Several events that occurred in November point out that green is growing up. After its birth in the 1960s as a barefoot earthchild, spending a scrappy adolescence in the 1970s as a Serious Cause—replete with passive heating, organic diets, and “coolth tubes” (remember those?)—and recent decades as a trend manqué, the design and construction culture seems to be getting the green message.

Sustainability, freed from cult status, has matured into a standard that underlies the expectation of all design. Bolstered by scientists from organizations such as the Natural Resources Defense Council, architects now know that their work has immense impact on the environment, consuming 70 percent of electricity in this country, twice the energy consumption of cars and trucks. Our structures contribute one third of total carbon dioxide emissions to the atmosphere, a sobering fact when confronting global warming’s effects, which include the melting of polar ice caps or glaciers and an increase in storm activity. While some stubborn few still dismiss carbon emissions as the culprit, no one can dispute the skyrocketing costs of energy. We all live in a world where oil prices routinely hit (and have exceeded) $60 per barrel.

Architects like Norman Foster, who recently received Architectural Record’s and McGraw-Hill Construction’s first Innovation Award, have practiced green architecture for decades. Foster, whose practice began in 1961, has grown up as an advocate who has followed a savvy green path, teaching clients, then adding an increasingly sophisticated overlayer of systems to buildings that can only be described as “holistic.” Today, Foster and Partners, together with its engineering collaborators, integrates complex computer systems with the most basic physical laws, such as convection, to create intelligent, efficient structures like the Swiss Re headquarters in London, whose complex facade lets in air for passive cooling and then vents it as it warms and rises. Foster’s work represents a high point in contemporary practice, while proving that green pays.

In regions where energy prices have traditionally remained higher than the U.S., sustainability means more than accountancy. Workers in continental Europe, for example, have demanded and received proximity to natural light, clean indoor air free of off-gasses from solvents and toxic glues, and social amenities. In Europe, sustainability is not limited to real estate.

What are the new indicators of broadening acceptance of sustainable design in the United States? Sheer numbers, for a start. The fourth Greenbuild Conference sponsored by the U.S. Green Building Council, for example, which took place in Atlanta from November 9 to 11, drew upwards of 10,000 attendees, who swamped the seminars, crowded the exhibitors, and filled up their tote bags with information and resources to inform their businesses and practices, ready to work and build greener. Everyone wanted in on the topic.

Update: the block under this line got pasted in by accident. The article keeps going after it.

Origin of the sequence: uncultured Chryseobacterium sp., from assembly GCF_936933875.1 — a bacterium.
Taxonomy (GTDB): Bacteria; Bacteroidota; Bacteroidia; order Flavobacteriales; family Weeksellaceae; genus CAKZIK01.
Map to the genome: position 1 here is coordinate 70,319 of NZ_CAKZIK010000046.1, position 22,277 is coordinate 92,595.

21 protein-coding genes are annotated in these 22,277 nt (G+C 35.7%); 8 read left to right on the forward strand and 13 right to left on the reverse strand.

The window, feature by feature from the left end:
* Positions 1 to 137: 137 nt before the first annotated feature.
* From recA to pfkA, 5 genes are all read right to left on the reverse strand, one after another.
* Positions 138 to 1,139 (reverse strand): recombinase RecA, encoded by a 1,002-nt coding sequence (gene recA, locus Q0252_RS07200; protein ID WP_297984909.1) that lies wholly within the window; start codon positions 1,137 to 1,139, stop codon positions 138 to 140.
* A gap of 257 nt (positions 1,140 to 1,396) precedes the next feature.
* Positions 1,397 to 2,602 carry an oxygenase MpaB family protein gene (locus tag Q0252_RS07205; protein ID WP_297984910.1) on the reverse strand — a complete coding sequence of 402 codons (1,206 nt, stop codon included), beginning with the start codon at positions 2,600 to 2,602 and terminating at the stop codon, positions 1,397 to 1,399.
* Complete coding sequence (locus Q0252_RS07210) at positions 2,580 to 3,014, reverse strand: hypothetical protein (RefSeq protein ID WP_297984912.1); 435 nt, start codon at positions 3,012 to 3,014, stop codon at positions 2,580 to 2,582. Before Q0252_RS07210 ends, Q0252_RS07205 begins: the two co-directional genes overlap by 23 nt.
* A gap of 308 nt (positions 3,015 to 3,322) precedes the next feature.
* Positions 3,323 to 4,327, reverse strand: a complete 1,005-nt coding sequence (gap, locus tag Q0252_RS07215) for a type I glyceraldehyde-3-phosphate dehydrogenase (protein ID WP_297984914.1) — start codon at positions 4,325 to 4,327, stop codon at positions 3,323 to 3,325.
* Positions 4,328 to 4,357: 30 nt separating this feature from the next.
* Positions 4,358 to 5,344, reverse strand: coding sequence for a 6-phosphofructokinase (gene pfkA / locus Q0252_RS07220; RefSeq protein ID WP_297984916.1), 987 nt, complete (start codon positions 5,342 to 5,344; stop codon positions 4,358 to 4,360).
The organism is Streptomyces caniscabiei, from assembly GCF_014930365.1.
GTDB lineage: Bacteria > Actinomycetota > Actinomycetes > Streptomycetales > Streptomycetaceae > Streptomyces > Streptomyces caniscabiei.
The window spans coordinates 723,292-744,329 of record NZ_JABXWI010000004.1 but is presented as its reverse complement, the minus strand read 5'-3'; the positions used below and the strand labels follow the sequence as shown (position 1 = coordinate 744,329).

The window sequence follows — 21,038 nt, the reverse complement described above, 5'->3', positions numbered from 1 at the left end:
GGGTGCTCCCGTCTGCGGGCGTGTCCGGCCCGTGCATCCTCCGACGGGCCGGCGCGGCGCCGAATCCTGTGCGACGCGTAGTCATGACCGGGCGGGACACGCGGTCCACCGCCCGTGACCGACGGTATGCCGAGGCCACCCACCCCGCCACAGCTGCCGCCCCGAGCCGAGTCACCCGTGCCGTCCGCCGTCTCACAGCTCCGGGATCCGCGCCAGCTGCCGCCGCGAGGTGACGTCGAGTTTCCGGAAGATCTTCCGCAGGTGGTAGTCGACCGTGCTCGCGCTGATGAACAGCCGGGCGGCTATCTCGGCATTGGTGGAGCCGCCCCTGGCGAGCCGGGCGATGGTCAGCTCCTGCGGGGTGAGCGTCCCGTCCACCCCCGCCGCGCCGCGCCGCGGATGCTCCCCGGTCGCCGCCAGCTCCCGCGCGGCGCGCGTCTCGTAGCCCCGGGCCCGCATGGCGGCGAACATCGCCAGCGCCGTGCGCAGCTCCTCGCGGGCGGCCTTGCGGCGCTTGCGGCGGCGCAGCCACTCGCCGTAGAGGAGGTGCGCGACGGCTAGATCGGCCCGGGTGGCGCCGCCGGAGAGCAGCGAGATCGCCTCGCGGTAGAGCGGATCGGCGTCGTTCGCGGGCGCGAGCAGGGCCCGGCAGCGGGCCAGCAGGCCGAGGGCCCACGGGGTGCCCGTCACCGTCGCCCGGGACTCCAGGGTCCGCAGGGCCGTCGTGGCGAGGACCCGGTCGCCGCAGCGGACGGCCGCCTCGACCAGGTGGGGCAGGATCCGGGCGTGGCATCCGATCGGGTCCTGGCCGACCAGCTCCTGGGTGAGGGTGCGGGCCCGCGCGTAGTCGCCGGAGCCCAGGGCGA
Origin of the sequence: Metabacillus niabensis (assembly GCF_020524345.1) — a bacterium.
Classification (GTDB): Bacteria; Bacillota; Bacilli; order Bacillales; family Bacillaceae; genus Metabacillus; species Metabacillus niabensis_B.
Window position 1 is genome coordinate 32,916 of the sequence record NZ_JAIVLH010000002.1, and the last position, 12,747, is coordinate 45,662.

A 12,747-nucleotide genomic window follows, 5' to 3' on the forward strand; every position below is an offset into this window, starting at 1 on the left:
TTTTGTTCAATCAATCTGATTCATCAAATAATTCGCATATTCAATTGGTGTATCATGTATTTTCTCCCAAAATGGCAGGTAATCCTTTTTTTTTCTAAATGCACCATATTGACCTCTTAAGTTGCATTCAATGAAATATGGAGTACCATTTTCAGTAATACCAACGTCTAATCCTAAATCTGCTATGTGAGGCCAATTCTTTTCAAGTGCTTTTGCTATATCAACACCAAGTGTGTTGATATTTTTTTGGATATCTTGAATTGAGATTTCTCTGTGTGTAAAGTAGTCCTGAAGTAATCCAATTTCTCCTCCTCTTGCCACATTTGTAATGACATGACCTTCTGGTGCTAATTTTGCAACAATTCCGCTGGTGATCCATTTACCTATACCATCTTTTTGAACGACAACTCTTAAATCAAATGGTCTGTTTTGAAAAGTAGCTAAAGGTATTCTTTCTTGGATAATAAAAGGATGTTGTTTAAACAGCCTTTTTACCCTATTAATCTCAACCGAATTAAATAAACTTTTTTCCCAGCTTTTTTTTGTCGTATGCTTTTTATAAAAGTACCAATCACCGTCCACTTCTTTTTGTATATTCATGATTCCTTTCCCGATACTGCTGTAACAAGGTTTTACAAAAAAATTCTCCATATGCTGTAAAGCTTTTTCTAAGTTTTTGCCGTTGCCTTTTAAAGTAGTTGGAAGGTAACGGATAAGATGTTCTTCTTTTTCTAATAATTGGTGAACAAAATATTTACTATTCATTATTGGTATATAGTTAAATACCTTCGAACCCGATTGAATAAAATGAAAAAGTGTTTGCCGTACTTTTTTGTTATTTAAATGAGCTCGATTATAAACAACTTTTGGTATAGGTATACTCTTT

By now, you know the USGBC as the originators of the LEED program, which certifies that completed buildings meet a list of stringent criteria, from appropriate building materials to the disposal of construction waste. The program is generating its own energy, and although relatively few buildings [see Record, June 2005, page 135] have achieved LEED certification yet, and some have thrown up their hands and dropped out (the New York Times headquarters, for example, which folded its formal LEED program, if not its commitment to building green in the face of Manhattan’s unrealistic costs), projects in the pipeline are increasing. Self-certifying programs, such as Green Globes, which was organized by the Green Building Initiative, may erode LEED’s dominance, but increasing awareness by clients, including developers and government agencies like the General Services Administration, point to overall growth for certification. Manufacturers, who can smell a good thing, have jumped on the bandwagon, hoping that a green “seal of approval” will differentiate them from the competition as architects and engineers race toward gold. In recognition of green building’s ascendancy in all our minds, and the desire of clients and the larger public to achieve more efficient and life-enhancing structures, McGraw-Hill Construction will launch a new magazine in 2006. Dedicated to sustainable design in all buildings, this publication will include a robust Web presence and resource center. Initially to be circulated primarily to members of the USGBC, the magazine will widen its circulation over time, updating and informing its readership of advances, policy changes, and case studies. Our new green magazine (name to come) will allow architects, engineers, owners, and manufacturers to build with the best 21st-century ideas, including consideration of the whole planet. A maturing movement that was birthed on a collective farm now deserves the informed public voice of a grown-up, and we are clearing our throats for the discussions to follow. Listen up.